The largest city in the central European country of Austria, and one of the historic cities through which the silvery River Danube has flown since time immemorial, Vienna has established itself as a true epicentre of art and culture. The city offers many attractions and exciting excursions, and it’s tough to choose just a few. Before you begin exploring, however, it helps to know that Vienna is splintered into 23 districts. The first district also called the Innere Stadt, comprises its historic centre, with cobblestoned streets and a dense concentration of museums, galleries and shops. Plan your day depending on what you want to strike off your bucket list first.
A JOURNEY INTO THE PAST
A stroll around Vienna is like journeying into the city’s rich, royal past. I began my first day in Vienna with a ride on the Ring Tram. The best time to do this, I was advised, is early in the morning, when the tram isn’t jampacked with office goers. While wandering through the streets, I took a detour into the lovely Burggarten, for a coffee at the city’s oldest café – Café Frauenhuber. It was opened in 1788 by Franz Jahn, my guide Ilse informed me as we ordered our `melange’ coffee (akin to a cappuccino) and apple strudel.
Refuelled and refreshed, we next headed to MuseumsQuartier. The cultural space is home to an array of museums, over 70 cultural institutions, galleries and event spaces. Our museum-hopping included quick stops at Leopold Museum, which showcases Austrian art, a children’s museum called Zoom as well as the Museum of Contemporary Art.
We checked in for lunch at Glacis Beisel, one of Vienna’s prettiest bistros. The menu offers many gastronomic delights, such as goulash, tafelspitz, dumplings, blood sausages and more.
The Maria Theresian Platz public square is an ode to the beautiful Habsburg Empress Maria Theresa. The square is flanked by two museums – the Naturhistorisches Museum (Natural History Museum) and the Kunsthistorisches Museum (Art History Museum).
If the city’s squares are breathtaking, its palaces will gobsmack you even more, as they have some of the most exquisite architecture in the world. This thought strikes me as I explore the capacious Hofburg Palace, the imperial seat of the Habsburg dynasty in Austria, that showcases a myriad of architectural styles, from Gothic to Renaissance, Baroque to Rococo and Neo-Classical.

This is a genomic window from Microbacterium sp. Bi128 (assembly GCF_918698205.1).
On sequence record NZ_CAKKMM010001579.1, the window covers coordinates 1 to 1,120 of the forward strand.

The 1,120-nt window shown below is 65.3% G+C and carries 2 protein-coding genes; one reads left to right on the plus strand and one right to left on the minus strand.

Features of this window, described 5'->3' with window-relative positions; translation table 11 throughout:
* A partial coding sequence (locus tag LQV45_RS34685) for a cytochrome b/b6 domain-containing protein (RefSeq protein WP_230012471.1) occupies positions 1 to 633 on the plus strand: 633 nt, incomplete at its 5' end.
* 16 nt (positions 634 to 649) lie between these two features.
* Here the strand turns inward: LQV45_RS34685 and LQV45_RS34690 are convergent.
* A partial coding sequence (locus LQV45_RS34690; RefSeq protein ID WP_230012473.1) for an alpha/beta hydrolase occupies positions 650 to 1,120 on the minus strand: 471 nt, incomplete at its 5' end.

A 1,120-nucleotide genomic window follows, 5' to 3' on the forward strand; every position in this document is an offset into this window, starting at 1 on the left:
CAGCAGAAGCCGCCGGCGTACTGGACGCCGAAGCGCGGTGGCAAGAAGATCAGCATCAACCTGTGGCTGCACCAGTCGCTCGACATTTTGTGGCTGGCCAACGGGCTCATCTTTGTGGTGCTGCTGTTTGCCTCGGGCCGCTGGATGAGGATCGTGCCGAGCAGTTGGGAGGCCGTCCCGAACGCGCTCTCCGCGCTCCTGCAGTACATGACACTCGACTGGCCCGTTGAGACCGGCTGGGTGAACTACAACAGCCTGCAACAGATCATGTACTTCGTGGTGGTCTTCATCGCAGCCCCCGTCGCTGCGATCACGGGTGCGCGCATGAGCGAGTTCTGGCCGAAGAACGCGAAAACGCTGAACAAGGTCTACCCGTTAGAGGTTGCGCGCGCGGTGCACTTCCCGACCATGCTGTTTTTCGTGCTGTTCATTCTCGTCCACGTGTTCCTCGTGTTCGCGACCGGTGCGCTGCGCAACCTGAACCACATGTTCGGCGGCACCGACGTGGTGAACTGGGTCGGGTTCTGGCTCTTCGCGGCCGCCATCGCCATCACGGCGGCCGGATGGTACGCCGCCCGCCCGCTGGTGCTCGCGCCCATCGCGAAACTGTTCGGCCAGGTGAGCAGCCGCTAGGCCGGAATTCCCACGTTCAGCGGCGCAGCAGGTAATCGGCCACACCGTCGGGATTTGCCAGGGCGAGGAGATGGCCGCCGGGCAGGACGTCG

A quick walk from the Hofburg Imperial Palace takes us to Vienna’s most historic five-star establishment, Hotel Sacher. The property is most renowned for Café Sacher, which serves the iconic sachertorte.
The next day, my focus was on seeing the city’s remaining popular sites, beginning with Vienna’s most famous cathedral – St. Stephen’s. After a full circle around the Ring, we hop off at Schwedenplatz and walk up Rotenturmstrasse, towards the towering cathedral, with a stunning Gothic facade.
Interestingly, the 12th-century complex was the site of both Mozart’s wedding and his funeral. It is also the burial place of the bishops, the tombs of Duke Rudolph the Founder and other members of the Habsburg family. The South Tower’s observation deck is said to be the highest point in the city. The cathedral’s vertiginous rooftop offered us jaw-dropping views of the city, marked by terracotta rooftops and the lush Viennese woods looming in the backdrop.
After our climb, we headed to a ‘wurstel’ stand. The Bitzinger sausage stand, widely held as the city’s best, enjoys cult status, and this is where we savoured the flavour-charged bratwurst served with rye bread and mustard. We next took a 20-minute train ride from the city centre to the 1441-roomed Schonbrunn Palace and gardens, Austria’s numero uno attraction. Once home to the Habsburg dynasty, the palace offers self-guided tours (with headphones and commentary in English) around its lavishly furnished rooms, including the towering statues of royals and manicured flower beds.
It was tough to leave the stunning palace, but our next destination beckoned – the Wiener Staatsoper, or the Vienna State Opera, one of the busiest in the world, with over 350 performances conducted annually. As I admired the opera’s premises, the guide reminded me that I was partaking of Austrian history going back to the 19th century. Since its inauguration, over 150 years ago, the institution has remained firmly in the international spotlight. Indeed, what could be a more befitting symbol for a remarkable city that seamlessly straddles the old and the new, the quaint and the cosmopolitan and the modern and medieval with such aplomb?